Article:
Shall I compare thee to a summer's day?
WS was right about that, wasn't he? How did he know how long his lines would live?
Saturday, August 23. 2014
The Betrothed, by Kipling
"You must choose between me and your cigar."
Open the old cigar-box, get me a Cuba stout,
Saturday, August 16. 2014
The Female of the Species
When the Himalayan peasant meets the
When Nag the basking cobra hears the
When the early Jesuit fathers preached
Man's timid heart is bursting with the
Man, a bear in most relations -
Fear, or foolishness, impels him,
But the Woman that God gave him,
Continue reading "Saturday Verse: Rudyard Kipling"
Saturday, August 2. 2014
We only have fragments of Archilochus' lyric poetry (ie accompanied by a lyre), which have been found over the years on shreds of papyrus. Here are a few of those fragments:
- My one great talent lies in making
- I am the servant of Ares, Lord of Battle,
- Some Thracian is delighted with the shield, which beside a bush
- Not many bowstrings will be stretched nor slingshot
- I long for a fight with you, just as a thirsty man longs for drink.
- The fox knows many things,
- There is no country fair and desirable
- I have no interest in the business of Gyges and all his gold,
Here's a brief piece on his poetry.
Here's a brief bit on Greek lyric poetry.
Here are the types of Greek lyric poetry. Most names quite familiar to us.
Saturday, July 26. 2014
The year's at the spring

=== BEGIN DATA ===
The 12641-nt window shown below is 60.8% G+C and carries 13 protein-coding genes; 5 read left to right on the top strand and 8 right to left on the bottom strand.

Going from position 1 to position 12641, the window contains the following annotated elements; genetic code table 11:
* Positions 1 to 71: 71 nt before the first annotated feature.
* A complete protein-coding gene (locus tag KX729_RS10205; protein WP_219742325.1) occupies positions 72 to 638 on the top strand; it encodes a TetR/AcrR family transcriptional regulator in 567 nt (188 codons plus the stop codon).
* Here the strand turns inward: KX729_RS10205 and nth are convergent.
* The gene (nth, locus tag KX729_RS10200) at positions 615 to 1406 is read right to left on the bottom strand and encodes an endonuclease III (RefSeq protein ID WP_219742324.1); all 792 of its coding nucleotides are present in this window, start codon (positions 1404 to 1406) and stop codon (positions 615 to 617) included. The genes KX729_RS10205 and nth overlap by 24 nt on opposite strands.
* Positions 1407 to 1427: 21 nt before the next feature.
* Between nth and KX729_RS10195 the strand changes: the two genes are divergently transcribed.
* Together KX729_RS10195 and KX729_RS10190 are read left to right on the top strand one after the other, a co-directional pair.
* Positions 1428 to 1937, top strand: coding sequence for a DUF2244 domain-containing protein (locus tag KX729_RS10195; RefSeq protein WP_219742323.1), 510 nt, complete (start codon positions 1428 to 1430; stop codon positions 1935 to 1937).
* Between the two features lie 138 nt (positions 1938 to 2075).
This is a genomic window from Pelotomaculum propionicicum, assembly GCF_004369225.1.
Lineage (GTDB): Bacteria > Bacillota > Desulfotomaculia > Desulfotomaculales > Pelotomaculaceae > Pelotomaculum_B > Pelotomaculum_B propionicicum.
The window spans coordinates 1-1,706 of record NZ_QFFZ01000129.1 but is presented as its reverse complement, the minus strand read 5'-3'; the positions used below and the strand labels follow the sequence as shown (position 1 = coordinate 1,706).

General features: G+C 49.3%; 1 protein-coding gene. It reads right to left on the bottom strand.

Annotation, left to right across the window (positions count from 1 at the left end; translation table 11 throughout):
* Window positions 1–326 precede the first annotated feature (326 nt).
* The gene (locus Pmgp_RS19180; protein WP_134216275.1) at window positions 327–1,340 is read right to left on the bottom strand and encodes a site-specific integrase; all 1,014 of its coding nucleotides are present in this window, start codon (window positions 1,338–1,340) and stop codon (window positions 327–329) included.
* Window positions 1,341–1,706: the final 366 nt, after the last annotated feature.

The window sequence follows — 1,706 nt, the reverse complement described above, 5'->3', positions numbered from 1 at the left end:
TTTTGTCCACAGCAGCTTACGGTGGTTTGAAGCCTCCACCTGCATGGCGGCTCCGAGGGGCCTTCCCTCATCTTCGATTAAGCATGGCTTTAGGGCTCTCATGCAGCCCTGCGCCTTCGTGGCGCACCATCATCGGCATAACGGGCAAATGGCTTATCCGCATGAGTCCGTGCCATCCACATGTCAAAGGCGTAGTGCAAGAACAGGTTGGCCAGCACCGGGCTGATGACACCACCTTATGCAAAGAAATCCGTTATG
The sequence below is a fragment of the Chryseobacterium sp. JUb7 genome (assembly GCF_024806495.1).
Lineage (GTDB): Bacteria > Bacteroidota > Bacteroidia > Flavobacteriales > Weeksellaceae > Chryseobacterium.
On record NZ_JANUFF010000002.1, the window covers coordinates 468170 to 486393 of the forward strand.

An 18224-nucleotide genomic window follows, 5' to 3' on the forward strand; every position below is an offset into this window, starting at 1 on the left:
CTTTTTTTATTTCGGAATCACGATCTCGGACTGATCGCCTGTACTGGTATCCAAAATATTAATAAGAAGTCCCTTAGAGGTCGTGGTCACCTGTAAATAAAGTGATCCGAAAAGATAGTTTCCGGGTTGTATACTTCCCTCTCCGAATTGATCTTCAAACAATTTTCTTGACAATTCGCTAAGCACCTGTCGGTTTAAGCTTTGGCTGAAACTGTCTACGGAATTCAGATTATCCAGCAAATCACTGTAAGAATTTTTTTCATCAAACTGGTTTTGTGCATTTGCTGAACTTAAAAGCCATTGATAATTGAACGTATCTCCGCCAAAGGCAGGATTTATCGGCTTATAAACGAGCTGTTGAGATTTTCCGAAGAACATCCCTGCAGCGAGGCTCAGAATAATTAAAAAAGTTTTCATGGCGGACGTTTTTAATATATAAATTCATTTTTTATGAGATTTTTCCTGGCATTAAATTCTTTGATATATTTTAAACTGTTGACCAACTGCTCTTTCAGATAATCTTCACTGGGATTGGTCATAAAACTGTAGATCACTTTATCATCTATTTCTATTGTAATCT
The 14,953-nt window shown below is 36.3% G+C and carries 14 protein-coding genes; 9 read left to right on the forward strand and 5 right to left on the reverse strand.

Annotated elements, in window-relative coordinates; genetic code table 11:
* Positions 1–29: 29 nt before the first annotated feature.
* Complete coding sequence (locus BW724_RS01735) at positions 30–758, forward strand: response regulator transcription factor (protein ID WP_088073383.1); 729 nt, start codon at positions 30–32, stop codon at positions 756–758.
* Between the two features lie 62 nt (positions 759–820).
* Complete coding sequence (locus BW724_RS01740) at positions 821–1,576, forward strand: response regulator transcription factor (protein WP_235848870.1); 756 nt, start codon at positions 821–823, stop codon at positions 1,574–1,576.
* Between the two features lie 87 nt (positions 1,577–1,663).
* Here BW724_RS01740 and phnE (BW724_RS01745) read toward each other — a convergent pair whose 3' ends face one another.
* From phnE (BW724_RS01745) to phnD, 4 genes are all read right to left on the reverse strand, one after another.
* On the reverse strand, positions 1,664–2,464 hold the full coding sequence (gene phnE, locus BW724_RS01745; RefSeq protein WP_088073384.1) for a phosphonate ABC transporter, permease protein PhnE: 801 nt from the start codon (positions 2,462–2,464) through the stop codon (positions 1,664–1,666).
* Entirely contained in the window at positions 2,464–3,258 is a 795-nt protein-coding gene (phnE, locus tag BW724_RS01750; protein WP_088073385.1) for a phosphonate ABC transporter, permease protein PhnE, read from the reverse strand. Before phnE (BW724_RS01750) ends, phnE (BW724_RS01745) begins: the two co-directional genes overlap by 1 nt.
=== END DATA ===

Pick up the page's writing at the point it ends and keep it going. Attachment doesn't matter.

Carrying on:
Those famous lines are from Browning's 1841 Pippa Passes. It's Pippa's song. Pippa is a silk mill worker in Asolo, and has three holidays per year. The poem goes through the morning, noon, evening and night of Pippa's day off. She treasures her precious free time. This is from "Morning":
Oh, Day, if I squander a wavelet of thee,
O'er Jules and Phene, what care bride and groom
Worship whom else? For am I not, this day,
The entire piece is here. Yes, Browning specialized in the dramatic monologue. I can easily imagine Pippa as a one-person stage performance. Off topic, but I always got a kick out of the name of Pippa Passes, KY, aka Caney Creek.
Saturday, July 19. 2014
Break of Day
'Tis true, 'tis day; what though it be?
Image is Picasso's Meditation, 1904
Saturday, July 12. 2014
All I know is a door into the dark.
Saturday, June 28. 2014
I am as lovely as a dream in stone;
Before my monumental attitudes,
For I, to fold enchantment round their hearts,
Saturday, June 21. 2014
The Ballad of East and West
Oh, East is East, and West is West, and never the twain shall meet
Rest of his poem below on Continuation page
Continue reading "Saturday Verse: Kipling"
Saturday, June 7. 2014
Nights on Lake Como
What do you take from these starry nights,
(translation by William Ruleman - details here)
Saturday, May 31. 2014
A Considerable Speck
A speck that would have been beneath my sight
Saturday, May 24. 2014
A Miracle for Breakfast
At six o'clock we were waiting for coffee,
A piece about Bishop in the WSJ
Saturday, May 17. 2014